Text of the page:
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Do you know how heartworm is transmitted?

The transfer process of heartworm begins when a mosquito bites and feeds off an infected dog or cat. This mosquito picks up the juvenile stage of the heartworm in the blood, which are then transmitted to a new host when that mosquito bites an uninfected animal. It then takes approximately 6 months for the heartworm to mature in the blood vessels in the heart, where they can then reproduce and contribute to the environmental problem.

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Snail bait toxicity

Meet Tilly the Border Collie and Koopa the Minature Fox Terrier cross Chihuahua! Whilst their owners were away at work, this troublesome pair somehow found a bag of slug and snail bait and decided to eat some. The active ingredient in many slug and snail baits is metaldehyde, and unfortunately the additives that make the bait attractive to slugs and snails, is also attractive to some dogs who may eat the bait if they find it.

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Beware! Tick season is coming!

Most people are aware of paralysis ticks and the danger they pose to our pets. The life cycle has multiple stages, including the eggs, larvae, nymphs and adult forms. When a tick attaches to their host, they inject a toxin as they feed which causes paralysis in the host. It generally takes about 4 days of attachment before clinical signs start to show- these signs include difficulty eating and drinking as their ability to swallow is affected, difficulty walking or standing, and changes to their normal breathing rate and pattern.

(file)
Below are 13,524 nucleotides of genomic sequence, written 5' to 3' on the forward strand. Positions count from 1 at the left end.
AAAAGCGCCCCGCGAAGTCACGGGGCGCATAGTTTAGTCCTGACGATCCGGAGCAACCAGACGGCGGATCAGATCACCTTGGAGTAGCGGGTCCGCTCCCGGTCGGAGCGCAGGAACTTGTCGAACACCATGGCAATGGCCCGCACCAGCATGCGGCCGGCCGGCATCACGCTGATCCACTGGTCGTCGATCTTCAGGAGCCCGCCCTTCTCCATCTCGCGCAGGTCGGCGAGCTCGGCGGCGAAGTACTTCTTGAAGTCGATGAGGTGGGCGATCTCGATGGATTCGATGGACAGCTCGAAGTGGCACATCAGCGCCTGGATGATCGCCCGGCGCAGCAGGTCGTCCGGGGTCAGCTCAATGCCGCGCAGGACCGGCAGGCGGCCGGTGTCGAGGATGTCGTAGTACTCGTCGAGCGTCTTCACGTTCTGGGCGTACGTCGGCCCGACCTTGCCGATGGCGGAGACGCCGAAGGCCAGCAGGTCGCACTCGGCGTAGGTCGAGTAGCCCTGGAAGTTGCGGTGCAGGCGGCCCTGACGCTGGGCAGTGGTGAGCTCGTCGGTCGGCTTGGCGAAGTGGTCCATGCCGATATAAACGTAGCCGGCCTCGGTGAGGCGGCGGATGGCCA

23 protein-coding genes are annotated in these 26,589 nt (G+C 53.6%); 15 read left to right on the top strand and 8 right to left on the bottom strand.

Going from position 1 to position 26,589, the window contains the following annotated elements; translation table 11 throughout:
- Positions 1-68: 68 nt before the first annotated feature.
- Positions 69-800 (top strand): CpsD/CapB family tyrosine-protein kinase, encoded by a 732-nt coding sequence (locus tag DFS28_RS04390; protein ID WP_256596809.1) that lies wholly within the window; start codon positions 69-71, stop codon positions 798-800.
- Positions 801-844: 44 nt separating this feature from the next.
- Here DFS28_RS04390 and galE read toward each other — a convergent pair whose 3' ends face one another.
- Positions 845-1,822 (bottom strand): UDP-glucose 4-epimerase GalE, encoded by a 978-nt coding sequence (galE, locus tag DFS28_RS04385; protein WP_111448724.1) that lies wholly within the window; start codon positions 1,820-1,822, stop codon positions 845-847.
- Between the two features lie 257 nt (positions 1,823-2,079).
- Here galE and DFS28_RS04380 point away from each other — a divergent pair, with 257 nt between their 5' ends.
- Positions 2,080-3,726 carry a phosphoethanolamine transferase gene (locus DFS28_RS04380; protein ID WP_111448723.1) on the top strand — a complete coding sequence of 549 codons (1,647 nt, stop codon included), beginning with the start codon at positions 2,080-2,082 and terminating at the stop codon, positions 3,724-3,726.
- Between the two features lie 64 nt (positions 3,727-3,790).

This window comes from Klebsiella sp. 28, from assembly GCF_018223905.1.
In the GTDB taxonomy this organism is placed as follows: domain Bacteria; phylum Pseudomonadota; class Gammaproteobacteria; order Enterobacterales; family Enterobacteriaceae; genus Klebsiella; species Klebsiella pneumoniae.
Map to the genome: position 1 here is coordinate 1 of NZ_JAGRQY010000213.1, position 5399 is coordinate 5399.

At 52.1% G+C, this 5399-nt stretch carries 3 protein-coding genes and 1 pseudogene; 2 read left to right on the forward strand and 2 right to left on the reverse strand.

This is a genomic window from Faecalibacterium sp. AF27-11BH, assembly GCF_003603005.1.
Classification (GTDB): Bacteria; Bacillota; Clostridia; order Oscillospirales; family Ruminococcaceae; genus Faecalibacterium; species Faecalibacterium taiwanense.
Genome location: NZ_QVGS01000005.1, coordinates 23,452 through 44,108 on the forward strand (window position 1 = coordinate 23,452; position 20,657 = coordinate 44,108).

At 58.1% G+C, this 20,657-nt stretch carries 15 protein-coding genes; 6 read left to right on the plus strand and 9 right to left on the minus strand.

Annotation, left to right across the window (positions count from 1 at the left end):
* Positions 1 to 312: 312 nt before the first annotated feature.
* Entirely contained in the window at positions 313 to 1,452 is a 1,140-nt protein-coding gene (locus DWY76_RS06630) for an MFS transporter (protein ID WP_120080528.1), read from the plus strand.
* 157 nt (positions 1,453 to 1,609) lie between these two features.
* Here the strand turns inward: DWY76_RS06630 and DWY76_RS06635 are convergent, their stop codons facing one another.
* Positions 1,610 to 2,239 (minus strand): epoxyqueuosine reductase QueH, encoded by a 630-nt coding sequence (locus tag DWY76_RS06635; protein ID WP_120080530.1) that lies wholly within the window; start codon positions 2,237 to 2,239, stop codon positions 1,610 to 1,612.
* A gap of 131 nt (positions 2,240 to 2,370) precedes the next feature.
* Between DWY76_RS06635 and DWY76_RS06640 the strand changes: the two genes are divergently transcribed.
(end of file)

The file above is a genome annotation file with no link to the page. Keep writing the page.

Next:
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Flea's- the tip of the iceberg!

Most pet owners know that fleas can irritate their pets skin, causing them to scratch, and some pets may even be allergic to flea bites. But do you know the lifecycle of fleas, and how it is important in their control?

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Tyson learns to walk again

Tyson is a 6 year old Jack Russell cross who came to the Windaroo Veterinary Surgery when his owners found he was unable to use his back legs. When Dr Laura examined Tyson, he was unable to move his hind legs at all and appeared to be completely paralysed in his back end. Dr Laura was suspicious that a cartilage disc may have slipped in his back, causing discomfort and the paralysis. X-rays were taken that showed a very subtle narrowing between two parts of his spine. After his sedation and x-rays he gradually deteriorated, becoming even more painful and uncomfortable.

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